I do enjoy the first Thursday of the month so, because it means it's Literary Blog Hop time! It also presents the opportunity for me to maybe say something clever, but I wouldn't hold your breath on that.
Anyway, this month's question is:
What work of literature would you recommend to someone who doesn't like literature?
Can I firstly just say how much I respect The Blue Bookcase for not going the Christmas route with this month's issue? Big, huge, giant, Santa's arse amounts of respect, seriously.
Anyway, my first general response to this was 'there are people who don't like literature?!' But that was mainly a result of reading too many blogs which, the ones I read anyway, basically all focus on literature of some form or another. And, in fact, I live in a house with people who read solely non-literary books, and actually, in one case, think that, if you are reading something that is literature, then you're just doing it for show and can't possibly be enjoying it.
How does one overcome such obstacles? Well, in the case of my dad (the above literature doubter) I think I got through to him by making him read Maus, which some people (*cough* snobs *cough*) might say isn't literature because it's a graphic novel, to which I say 'pish' and 'twaddle', and also 'you clearly haven't read it!' But that didn't exactly inspire him to make more literary book choices, and he continues to read the book equivalents of TV (not that there's anything wrong with TV. In fact, I love TV. But it hardly ever offers the same enrichment as literature does. Just sayin.)
Anyway. I still think Maus is an excellent choice for those who don't read literature, since it's mostly looking at pictures but also reading basically the most moving account of the Holocaust I've read yet. But it's not necessarily a gateway to bigger and better things, as some other literary works might be. I can think of so many books that I think so many people I know might enjoy and that might get them to read better things, but ones that I think might be good for everyone? That's much more difficult. After some careful consideration though, I think that there are some books that everyone is fully capable of reading, and that they really should read because they're so awesome. Actually, I think there are a lot of books like that. But here are just a few:
To Kill A Mockingbird by Harper Lee- Because there are so many complex ideas and wonderful idealism, but it's all presented through a child narrator, which means that the language remains manageable to read, whilst you're actually being indoctrinated with anti-prejudice ideals. Neat, huh?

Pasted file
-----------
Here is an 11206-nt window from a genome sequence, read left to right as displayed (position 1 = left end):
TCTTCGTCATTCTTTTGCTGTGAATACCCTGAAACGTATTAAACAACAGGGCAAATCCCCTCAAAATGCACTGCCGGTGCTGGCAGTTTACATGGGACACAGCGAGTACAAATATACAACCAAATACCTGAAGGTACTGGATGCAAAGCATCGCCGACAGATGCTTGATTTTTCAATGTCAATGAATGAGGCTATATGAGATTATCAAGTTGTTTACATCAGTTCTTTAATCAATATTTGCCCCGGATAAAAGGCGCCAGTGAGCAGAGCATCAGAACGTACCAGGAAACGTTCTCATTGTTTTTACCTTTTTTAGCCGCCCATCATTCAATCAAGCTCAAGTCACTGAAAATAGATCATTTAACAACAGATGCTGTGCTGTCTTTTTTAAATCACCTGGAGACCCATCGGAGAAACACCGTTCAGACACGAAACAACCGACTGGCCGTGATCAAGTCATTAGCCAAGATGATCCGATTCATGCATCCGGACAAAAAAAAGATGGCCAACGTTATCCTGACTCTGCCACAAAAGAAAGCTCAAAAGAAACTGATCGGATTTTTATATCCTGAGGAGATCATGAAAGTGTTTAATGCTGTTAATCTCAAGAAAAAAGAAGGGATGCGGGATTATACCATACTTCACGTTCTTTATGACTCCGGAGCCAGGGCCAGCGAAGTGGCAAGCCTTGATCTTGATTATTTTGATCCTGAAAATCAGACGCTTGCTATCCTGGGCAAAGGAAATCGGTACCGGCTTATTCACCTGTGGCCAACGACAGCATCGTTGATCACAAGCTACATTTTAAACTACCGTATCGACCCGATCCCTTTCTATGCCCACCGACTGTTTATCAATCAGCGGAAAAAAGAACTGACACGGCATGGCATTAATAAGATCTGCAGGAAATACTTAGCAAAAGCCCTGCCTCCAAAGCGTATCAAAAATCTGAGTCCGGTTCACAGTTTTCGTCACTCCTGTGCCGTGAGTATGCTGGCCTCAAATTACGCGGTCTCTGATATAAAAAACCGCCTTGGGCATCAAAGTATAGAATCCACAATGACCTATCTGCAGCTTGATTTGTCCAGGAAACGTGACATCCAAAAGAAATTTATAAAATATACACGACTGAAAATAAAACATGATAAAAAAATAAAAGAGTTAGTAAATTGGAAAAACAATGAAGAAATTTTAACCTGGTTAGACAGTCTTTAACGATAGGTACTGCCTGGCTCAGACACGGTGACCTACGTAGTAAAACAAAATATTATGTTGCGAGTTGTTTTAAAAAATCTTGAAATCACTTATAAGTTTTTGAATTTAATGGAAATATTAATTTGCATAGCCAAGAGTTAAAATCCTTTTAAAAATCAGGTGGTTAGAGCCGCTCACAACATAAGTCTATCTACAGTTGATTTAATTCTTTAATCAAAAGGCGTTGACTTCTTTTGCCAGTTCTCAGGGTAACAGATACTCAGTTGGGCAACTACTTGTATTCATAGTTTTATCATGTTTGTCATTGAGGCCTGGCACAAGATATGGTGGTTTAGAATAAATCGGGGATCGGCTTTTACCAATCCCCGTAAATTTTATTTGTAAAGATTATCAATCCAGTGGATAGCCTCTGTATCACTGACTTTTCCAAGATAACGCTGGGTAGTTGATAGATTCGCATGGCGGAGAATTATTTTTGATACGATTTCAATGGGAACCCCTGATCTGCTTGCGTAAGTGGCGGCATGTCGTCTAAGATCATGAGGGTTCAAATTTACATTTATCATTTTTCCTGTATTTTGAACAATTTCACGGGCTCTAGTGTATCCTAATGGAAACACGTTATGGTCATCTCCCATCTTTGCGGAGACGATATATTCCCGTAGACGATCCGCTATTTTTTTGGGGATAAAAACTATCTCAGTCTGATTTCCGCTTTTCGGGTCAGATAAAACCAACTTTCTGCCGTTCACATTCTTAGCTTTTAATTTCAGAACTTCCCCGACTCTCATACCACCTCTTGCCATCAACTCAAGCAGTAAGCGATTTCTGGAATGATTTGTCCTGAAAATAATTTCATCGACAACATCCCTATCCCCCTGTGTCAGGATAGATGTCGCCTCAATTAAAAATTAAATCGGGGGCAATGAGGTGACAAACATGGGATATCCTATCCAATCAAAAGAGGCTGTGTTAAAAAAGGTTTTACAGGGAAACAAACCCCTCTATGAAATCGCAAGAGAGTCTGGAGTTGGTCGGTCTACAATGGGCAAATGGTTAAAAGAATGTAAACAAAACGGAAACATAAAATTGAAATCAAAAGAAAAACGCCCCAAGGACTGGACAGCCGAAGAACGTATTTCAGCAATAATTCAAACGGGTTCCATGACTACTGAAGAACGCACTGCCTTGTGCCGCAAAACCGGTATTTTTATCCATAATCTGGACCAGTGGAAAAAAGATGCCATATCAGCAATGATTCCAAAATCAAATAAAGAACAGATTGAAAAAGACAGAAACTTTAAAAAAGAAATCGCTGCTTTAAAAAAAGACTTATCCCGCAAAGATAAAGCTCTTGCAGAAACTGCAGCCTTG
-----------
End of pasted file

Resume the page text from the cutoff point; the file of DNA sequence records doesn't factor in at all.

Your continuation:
The Handmaid's Tale by Margaret Atwood- I think the joy of the dystopian novel is that shit doesn't get too real, so you can't be sure that you're reading something highbrow. And somehow, at the end of this one, you'll be left with an intense need to support the rights of women too. Excellent.
A Tree Grows in Brooklyn by Betty Smith- I don't know if this is considered a YA novel or not, but even if it is, it's a decidedly literary one, and it's incredible. It has the advantage of a young narrator again, so the language never gets too dense, but it's so engaging and lovely that I suspect even those completely averse to literature won't even realise that it is.
The Marriage Plot by Jeffrey Eugenides- I wanted to include a Eugenides book because I think he's a really accessible writer, and while I possibly love Middlesex a tiny bit more (I really can't choose though... I don't know!) I feel like The Marriage Plot contains a story that would connect to more people and, even if you don't grasp all the things he's talking about (I ignored all the stuff about semiotics, for instance) you're still going to get a lot out of it.
Angels in America by Tony Kushner- I know people who don't read literature are unlikely to read plays, but but but they're really easier to read then whole books with descriptions and prose and things in them, and this is my absolute favourite. Also, if it all gets too much, you can watch the HBO adaptation, and that's never a bad thing.
I feel like there are so many more books I could name, but it's almost impossible to make people read the things you want them to, or to tell what they'd like. Other than, obviously, that everyone will like To Kill A Mockingbird. No doubt about that.